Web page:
City to test nonemergency phone number Aim is to preserve overloaded 911 system for true emergencies

1 (800) 379-COPS to debut

Police, AT&T plan for Aug. introduction

public to be educated

July 31, 1996|By Peter Hermann | Peter Hermann,SUN STAFF

Baltimore has been chosen as a test city for a toll-free nonemergency number that police officials hope will alleviate a beleaguered 911 system and speed up action on true emergencies.

If the pilot program works, the number could be used in other cities to offer residents an alternative way of getting help from local police without tying up lines designed to quickly handle life-threatening situations.

The hard part will be selling the new number -- 1 (800) 379-COPS -- to a public accustomed to dialing 911, and teaching people what constitutes an emergency and what doesn't. Dispatchers across the country complain that many 911 calls are frivolous, as people use the service to get weather reports or directions to ballparks.

Baltimore police and AT&T Corp. plan to launch the initiative at a news conference next month, when they will begin an education campaign complete with refrigerator magnets, billboard posters and ads on the sides of buses.

"The whole idea is to overthrow the tyranny of 911 and get us back in control of our own destiny," said Baltimore Police Commissioner Thomas C. Frazier. Right now, he said, "911 manages the Police Department."

A week ago, President Clinton called for such a number in a speech at a counseling center in Sacramento, Calif., where he said the 911 system is "groaning under the weight of hundreds of thousands of calls a year."

"The 911 system has become a victim of its own success," said Joseph E. Brann, who heads the community policing effort for the U.S. Department of Justice. "With cops going from call to call to call, they aren't able to effectively address the real issues that give rise to crime and social disorder."

Horror stories abound about people put on hold when they call 911 and about delays in emergency response. In Washington, officers are so overwhelmed that it often takes them more than 10 hours to respond to routine burglary calls. In Los Angeles last year, 325,000 emergency calls -- or 14 percent -- were not answered by overwhelmed dispatchers.

The situation hasn't reached such a crisis in Baltimore, where each year 1.8 million 911 calls are made to operators on the fourth floor of downtown police headquarters. Still, city officers often are backed up on calls.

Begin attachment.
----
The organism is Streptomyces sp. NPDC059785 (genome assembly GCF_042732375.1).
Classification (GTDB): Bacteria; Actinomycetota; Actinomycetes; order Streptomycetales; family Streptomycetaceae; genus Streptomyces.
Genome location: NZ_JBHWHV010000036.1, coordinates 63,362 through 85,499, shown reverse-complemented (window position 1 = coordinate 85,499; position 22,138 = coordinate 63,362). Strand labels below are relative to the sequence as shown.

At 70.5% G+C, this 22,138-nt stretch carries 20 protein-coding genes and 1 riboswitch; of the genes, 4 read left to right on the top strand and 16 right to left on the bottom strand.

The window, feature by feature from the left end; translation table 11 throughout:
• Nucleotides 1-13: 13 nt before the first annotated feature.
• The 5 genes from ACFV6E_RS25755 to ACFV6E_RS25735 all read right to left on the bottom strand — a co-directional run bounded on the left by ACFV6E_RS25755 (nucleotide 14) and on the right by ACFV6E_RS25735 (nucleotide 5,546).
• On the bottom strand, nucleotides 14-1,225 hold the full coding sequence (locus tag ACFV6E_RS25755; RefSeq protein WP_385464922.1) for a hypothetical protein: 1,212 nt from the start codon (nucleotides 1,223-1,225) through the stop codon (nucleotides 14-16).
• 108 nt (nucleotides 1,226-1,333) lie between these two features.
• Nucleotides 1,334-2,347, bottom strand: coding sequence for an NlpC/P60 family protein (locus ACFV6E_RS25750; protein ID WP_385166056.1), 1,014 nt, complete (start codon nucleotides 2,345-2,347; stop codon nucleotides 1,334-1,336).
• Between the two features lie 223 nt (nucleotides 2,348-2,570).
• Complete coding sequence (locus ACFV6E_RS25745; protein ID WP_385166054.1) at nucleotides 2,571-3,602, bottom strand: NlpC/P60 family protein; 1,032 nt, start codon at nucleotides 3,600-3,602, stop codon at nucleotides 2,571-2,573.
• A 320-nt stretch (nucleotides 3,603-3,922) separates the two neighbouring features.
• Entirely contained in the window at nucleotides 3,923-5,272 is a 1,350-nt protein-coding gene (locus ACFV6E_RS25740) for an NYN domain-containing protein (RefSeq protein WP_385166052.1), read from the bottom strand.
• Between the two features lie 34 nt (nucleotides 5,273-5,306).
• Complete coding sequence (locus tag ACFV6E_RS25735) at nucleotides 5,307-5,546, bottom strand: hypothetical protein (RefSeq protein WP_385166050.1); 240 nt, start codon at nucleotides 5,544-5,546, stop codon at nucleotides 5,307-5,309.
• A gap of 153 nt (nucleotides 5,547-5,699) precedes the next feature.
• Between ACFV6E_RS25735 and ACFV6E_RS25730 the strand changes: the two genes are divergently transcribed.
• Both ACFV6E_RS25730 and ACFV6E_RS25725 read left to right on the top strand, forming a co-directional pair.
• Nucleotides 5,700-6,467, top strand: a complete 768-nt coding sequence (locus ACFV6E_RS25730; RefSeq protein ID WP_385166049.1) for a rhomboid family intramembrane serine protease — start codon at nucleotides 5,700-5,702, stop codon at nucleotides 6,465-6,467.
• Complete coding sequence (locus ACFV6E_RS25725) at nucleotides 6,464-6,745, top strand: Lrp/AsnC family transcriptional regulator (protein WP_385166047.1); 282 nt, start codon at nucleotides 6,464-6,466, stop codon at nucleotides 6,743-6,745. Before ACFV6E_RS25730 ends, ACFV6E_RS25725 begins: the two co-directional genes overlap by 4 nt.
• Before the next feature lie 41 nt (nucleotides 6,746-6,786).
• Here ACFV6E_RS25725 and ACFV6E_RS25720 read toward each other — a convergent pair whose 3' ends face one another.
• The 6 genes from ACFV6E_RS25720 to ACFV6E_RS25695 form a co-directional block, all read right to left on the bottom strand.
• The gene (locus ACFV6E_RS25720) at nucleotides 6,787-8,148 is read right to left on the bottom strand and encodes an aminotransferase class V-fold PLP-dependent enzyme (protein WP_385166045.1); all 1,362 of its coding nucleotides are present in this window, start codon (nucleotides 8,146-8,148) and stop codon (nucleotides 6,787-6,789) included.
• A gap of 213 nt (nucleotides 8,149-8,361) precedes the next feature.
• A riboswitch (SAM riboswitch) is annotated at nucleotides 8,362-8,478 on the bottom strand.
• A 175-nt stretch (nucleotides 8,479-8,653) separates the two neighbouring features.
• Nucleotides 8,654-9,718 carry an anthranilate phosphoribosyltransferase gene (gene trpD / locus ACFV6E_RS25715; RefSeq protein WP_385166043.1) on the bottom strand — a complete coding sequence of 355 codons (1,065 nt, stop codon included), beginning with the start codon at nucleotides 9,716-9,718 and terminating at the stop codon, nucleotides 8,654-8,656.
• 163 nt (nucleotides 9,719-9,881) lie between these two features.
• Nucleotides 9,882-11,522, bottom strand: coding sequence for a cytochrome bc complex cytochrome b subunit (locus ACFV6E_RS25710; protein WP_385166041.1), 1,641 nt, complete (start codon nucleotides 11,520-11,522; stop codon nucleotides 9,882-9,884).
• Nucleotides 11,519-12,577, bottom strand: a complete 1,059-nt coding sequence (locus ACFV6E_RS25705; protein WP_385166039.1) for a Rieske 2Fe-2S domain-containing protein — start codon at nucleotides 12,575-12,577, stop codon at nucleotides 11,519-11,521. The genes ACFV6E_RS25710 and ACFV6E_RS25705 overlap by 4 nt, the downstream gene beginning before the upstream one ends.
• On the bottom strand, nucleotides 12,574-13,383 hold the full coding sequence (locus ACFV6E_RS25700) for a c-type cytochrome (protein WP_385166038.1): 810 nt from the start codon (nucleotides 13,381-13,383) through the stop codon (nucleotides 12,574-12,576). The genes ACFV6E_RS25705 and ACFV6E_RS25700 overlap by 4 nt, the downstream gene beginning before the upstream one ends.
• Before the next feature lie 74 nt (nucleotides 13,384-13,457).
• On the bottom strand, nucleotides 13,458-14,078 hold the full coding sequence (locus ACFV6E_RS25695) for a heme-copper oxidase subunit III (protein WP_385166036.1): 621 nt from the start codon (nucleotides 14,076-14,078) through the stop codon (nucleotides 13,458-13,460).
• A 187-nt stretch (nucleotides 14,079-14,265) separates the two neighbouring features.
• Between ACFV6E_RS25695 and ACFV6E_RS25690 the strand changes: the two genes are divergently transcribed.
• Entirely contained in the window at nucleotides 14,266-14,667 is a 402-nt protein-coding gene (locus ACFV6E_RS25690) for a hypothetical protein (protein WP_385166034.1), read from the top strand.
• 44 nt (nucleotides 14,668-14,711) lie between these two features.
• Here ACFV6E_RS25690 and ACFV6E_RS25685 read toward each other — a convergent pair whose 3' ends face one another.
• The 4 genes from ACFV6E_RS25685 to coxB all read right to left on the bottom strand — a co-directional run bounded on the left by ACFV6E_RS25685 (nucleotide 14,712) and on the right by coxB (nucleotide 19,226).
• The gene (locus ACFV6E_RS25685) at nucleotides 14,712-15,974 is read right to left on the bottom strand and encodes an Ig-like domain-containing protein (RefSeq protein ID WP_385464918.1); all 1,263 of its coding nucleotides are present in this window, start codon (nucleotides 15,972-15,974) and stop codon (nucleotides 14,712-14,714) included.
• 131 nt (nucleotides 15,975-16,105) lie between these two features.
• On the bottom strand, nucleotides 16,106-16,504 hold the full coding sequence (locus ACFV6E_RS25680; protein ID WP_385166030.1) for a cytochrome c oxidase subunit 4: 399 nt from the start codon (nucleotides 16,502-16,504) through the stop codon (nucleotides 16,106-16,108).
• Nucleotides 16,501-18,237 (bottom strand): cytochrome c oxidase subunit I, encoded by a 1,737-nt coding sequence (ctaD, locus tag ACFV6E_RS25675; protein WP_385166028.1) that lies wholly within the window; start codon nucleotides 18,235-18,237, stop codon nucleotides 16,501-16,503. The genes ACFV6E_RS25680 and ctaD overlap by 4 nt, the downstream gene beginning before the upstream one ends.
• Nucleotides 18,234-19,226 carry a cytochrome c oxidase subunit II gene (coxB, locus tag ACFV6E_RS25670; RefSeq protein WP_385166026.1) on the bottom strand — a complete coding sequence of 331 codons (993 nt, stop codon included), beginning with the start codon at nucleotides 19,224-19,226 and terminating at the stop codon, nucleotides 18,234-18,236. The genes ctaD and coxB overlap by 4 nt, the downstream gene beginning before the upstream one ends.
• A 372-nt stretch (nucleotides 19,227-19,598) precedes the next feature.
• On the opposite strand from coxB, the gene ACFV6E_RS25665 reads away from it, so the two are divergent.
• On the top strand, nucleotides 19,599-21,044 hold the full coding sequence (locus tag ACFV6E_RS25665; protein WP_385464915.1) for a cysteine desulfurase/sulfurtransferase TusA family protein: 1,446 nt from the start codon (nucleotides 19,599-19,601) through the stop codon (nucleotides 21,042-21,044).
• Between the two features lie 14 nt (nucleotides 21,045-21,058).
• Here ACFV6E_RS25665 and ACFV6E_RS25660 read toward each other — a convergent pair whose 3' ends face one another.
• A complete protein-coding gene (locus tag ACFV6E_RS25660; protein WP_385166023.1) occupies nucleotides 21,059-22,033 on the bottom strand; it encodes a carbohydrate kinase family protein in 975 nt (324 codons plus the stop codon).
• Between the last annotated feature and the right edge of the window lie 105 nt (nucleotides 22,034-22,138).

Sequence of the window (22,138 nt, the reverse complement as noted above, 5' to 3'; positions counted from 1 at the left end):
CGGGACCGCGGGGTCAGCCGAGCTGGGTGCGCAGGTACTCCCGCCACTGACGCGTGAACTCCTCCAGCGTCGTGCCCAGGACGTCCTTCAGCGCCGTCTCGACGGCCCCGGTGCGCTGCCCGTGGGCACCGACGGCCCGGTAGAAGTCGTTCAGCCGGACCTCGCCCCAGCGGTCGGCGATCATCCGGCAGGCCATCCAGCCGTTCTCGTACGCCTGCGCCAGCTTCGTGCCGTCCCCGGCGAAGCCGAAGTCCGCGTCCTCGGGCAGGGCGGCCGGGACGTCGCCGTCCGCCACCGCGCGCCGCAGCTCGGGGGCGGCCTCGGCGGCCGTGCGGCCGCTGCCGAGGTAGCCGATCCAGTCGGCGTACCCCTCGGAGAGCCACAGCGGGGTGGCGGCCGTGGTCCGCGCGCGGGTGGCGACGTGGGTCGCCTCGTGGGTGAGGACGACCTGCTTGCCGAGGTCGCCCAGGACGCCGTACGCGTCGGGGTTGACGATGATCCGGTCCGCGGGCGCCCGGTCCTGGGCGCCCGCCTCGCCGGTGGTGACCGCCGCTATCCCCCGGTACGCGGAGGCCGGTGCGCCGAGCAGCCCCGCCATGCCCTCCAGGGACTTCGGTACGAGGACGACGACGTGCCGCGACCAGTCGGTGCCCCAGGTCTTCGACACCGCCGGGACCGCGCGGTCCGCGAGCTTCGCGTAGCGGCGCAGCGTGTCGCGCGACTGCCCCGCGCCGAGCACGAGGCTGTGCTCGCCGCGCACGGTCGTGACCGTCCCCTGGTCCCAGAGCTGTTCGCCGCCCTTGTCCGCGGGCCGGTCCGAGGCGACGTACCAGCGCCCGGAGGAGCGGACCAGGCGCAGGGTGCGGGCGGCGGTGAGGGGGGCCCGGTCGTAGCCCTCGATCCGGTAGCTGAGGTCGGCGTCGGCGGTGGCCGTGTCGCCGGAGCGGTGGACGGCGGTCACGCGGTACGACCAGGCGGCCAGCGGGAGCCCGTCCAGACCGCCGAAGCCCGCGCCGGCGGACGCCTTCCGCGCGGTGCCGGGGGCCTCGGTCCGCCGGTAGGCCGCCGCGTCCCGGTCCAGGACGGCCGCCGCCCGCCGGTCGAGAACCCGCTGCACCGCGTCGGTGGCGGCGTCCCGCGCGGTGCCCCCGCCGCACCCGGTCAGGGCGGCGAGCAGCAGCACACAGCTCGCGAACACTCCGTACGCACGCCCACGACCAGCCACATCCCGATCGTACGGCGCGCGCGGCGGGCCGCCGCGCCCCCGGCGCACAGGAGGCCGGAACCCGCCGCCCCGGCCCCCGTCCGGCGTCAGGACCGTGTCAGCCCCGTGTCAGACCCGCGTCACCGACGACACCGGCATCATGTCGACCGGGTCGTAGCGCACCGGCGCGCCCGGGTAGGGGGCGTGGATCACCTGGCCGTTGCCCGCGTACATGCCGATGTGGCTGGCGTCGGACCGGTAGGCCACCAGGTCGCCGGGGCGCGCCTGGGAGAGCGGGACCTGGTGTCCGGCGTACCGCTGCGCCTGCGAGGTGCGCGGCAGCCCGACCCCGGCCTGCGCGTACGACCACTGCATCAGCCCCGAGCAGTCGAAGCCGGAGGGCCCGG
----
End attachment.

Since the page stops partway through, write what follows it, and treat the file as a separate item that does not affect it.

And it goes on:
The new number "would make a world of difference," said 911 operator Allison McPhaul, one of 16 communications workers who typically answer a total of 2,500 calls per shift. "A lot of times people call and truly need the police, and we are answering other questions."

More than 50,000 911 calls were handled last year by officers who take reports by telephone instead of responding by car. Frazier said cars will no longer be dispatched for certain types of calls -- such as water in basements or bats in attics. "There's really no law enforcement reason to go," he said.

Frazier said nonemergency calls could be transferred to a district station, where an officer could make an appointment to visit a resident, or to a substation, where a neighborhood service officer could take the time to look into a complaint. Residents who call the new number, which should be operational in time for an Aug. 19 news conference, will reach an operator who can assist the caller -- either by transferring the call to the telephone reporting unit or having a car dispatched on a nonemergency basis.

The important aspect, officials say, is that it takes the call out of the 911 queue, meaning there is less of a chance that someone with a true emergency, such as a shooting, will be put on hold.

Funding for the yearlong program may come from a $300,000 federal grant that Baltimore is seeking. The money will pay for the equipment needed to establish the system. AT&T will pay for upgrading the dispatch center.

John D. Cohen, a former police officer who directs AT&T's judicial and criminal justice division, said the company will pay for the entire program if the grant falls through.

A separate line would help McPhaul, one of Baltimore's 911 operators. Many of the calls she answered during a two-hour period last week could hardly be called life-threatening, yet cars were dispatched in many cases.

"I don't need the police. I just need to report that someone broke into my car," said one caller. "I just wanted to call you for insurance purposes."

One minute later, another man dials 911. "Can I ask you a question?" he says. "If police come to your house, like on a raid, don't they have to have a warrant?"

Later in the evening, a woman calls in a hectic voice. "I was wondering if you could help me. This is probably the wrong number. My friends are driving in from North Carolina and they are three hours late. I was wondering if there were any accidents on the major highways?"

McPhaul transfers the woman to the state police and sighs.

Baltimore Sun Articles
|
|
|
Please note the green-lined linked article text has been applied commercially without any involvement from our newsroom editors, reporters or any other editorial staff.